This resource contains presentations from the Center for Automotive Research (CAR) 2013 Management Briefing Seminars held August 5-8, 2013. With over 900 attendees from industry, government, media, and academia, the event featured outstanding presentations from industry thought leaders as well as various networking and social events. Using CAR research as a foundation, these seminars revolved around global manufacturing strategies, lightweighting, connected vehicles, powertrain developments, sales forecasting, purchasing, policy, designing for technology, and capital investment.
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This resource contains presentations from the Center for Automotive Research (CAR) 2014 Management Briefing Seminars held August 4-7, 2014. With attendees from industry, government, media, and academia, the event featured outstanding presentations from industry thought leaders as well as various networking and social events. Using CAR research as a foundation, these seminars revolved around the most important issues facing the automotive industry today: manufacturing, powertrain, sales forecasting, connected and automated vehicles, purchasing, talent, and supply chain.
As teachers it is important to interject real-world applications with science and math whenever possible. Students often do not connect the principles to the career opportunities. In our society, advanced manufacturing is creating many exciting careers that incorporate these scientific principles and provide excellent salaries. This project will require students to determine and design methods that will move a selected product in a designed assembly process.
- Material Type:
- Lesson Plan
- North Carolina State University
- Provider Set:
- Kenan Fellows Program for Curriculum and Leadership Development
- Henrietta Juston
- Date Added:
Lean thinking, as well as associated processes and tools, have involved into a ubiquitous perspective for improving systems particularly in the manufacturing arena. With application experience has come an understanding of the boundaries of lean capabilities and the benefits of getting beyond these boundaries to further improve performance. Discrete event simulation is recognized as one beyond-the-boundaries of lean technique. Thus, the fundamental goal of this text is to show how discrete event simulation can be used in addition to lean thinking to achieve greater benefits in system improvement than with lean alone. Realizing this goal requires learning the problems that simulation solves as well as the methods required to solve them. The problems that simulation solves are captured in a collection of case studies. These studies serve as metaphors for industrial problems that are commonly addressed using lean and simulation.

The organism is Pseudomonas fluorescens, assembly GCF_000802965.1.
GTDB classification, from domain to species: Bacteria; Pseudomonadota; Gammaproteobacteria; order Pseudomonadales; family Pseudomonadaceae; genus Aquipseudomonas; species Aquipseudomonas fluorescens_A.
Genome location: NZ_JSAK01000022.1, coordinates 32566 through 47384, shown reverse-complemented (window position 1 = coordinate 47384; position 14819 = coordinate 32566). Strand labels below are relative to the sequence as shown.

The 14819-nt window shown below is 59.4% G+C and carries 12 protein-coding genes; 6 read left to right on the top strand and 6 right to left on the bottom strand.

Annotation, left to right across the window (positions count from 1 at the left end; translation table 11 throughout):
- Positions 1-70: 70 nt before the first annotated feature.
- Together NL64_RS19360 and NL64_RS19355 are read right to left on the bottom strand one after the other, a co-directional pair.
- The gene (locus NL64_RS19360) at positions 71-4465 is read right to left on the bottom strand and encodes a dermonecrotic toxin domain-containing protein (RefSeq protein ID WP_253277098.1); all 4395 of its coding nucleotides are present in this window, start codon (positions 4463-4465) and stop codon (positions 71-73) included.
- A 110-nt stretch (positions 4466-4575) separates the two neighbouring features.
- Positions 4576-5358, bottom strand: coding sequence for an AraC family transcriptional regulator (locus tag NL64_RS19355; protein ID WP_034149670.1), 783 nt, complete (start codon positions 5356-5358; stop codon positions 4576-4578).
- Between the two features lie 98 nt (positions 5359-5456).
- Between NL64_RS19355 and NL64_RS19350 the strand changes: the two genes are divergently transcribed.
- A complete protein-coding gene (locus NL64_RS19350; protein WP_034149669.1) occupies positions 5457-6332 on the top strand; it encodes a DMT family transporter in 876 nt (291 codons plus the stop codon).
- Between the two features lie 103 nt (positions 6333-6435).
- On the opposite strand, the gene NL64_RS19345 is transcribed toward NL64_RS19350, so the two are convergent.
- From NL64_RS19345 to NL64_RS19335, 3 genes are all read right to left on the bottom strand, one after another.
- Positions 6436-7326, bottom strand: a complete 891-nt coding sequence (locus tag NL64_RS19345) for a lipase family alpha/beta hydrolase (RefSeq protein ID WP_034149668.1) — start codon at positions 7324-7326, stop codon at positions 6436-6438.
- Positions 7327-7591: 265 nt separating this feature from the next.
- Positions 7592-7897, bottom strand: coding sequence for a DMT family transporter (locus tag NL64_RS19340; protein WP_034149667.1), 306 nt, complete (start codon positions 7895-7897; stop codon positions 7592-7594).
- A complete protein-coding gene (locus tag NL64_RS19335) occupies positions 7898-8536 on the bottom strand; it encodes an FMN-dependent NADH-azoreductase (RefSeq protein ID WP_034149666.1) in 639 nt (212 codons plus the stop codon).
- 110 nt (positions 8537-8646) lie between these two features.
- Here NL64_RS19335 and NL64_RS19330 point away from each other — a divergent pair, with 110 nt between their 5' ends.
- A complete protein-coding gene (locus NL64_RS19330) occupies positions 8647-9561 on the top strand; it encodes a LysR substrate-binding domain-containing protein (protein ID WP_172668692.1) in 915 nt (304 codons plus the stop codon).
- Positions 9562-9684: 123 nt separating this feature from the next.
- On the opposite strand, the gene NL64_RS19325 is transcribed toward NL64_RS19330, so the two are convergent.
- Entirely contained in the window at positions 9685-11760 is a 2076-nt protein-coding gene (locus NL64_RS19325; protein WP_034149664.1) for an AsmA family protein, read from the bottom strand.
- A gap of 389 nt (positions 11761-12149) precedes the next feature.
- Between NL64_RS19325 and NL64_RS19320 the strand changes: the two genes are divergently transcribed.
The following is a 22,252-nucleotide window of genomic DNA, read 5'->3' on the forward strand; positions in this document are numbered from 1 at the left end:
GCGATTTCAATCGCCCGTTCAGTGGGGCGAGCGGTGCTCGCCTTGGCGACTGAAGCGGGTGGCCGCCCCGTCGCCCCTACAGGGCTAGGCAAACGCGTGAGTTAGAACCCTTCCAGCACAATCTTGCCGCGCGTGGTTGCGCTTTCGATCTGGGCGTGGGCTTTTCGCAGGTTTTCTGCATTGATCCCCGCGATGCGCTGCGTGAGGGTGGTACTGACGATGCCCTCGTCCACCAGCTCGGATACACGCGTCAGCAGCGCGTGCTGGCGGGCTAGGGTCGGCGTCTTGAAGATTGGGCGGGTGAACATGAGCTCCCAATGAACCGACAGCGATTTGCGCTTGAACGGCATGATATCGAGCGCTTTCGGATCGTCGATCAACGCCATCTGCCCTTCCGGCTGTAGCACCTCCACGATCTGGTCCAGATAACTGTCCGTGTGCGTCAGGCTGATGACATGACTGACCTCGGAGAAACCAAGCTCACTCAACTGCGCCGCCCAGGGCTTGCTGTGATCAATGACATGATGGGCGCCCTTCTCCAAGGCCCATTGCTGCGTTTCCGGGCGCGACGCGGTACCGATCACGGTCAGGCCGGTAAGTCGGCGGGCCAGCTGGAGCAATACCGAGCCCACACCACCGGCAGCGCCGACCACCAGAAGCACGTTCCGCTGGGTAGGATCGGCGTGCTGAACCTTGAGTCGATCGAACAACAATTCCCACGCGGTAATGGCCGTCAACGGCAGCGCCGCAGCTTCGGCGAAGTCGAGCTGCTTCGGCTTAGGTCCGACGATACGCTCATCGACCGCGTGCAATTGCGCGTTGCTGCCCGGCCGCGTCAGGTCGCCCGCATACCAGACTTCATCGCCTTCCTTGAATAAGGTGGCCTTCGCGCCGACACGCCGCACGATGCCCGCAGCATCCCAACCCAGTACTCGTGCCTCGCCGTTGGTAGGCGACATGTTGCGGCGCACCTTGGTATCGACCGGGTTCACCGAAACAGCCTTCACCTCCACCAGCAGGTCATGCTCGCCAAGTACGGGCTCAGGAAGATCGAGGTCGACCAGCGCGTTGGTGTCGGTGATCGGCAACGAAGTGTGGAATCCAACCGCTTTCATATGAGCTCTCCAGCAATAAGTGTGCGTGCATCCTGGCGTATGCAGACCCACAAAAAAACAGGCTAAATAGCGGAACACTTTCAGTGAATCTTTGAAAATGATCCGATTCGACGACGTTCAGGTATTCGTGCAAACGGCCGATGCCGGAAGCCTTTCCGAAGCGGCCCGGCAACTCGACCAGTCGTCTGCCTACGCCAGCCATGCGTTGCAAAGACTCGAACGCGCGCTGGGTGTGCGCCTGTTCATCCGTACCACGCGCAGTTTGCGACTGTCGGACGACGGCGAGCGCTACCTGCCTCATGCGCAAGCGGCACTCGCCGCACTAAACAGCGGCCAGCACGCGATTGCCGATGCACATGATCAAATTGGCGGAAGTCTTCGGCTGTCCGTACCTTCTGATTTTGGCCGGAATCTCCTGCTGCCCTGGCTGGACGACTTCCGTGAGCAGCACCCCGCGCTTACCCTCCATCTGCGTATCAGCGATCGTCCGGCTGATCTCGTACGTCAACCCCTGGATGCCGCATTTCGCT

These videos show the types of work people do in nearly 550 careers, organized by the 16 career clusters recognized by the U.S. Department of Education.
The City X Project is an international educational workshop for 8-12 year-old students that teaches creative problem solving using 3D printing technologies and the design process. This 6-10 hour workshop is designed for 3rd-6th grade classrooms but can be adapted to fit a variety of environments. Read a full overview of the experience here: http://www.cityxproject.com/workshop/
Have you ever wondered why it takes such a long period of time for NASA to build space exploration equipment? What is involved in manufacturing and building a rover for the Red Planet? During this lesson, students will discover the journey that a Mars rover embarks upon after being designed by engineers and before being prepared for launch. Students will investigate the fabrication techniques, tolerance concepts, assembly and field-testing associated with a Mars exploratory rover.
The subject of this course is the historical process by which the meaning of "technology" has been constructed. Although the word itself is traceable to the ancient Greek root teckhne (meaning art), it did not enter the English language until the 17th century, and did not acquire its current meaning until after World War I. The aim of the course, then, is to explore various sectors of industrializing 19th and 20th century Western society and culture with a view to explaining and assessing the emergence of technology as a pivotal word (and concept) in contemporary (especially Anglo-American) thought and expression.
Students learn about the manufacturing phase of the engineering design process. They start by building prototypes, which is a special type of model used to test new design ideas. Students gain experience using a variety of simple building materials, such as foam core board, balsa wood, cardstock and hot glue. They present their prototypes to the class for user testing and create prototype iterations based on feedback. (Note: Conduct this activity in the context of a design project that students are working on; this activity is Step 5 in a series of six that guide students through the engineering design loop.)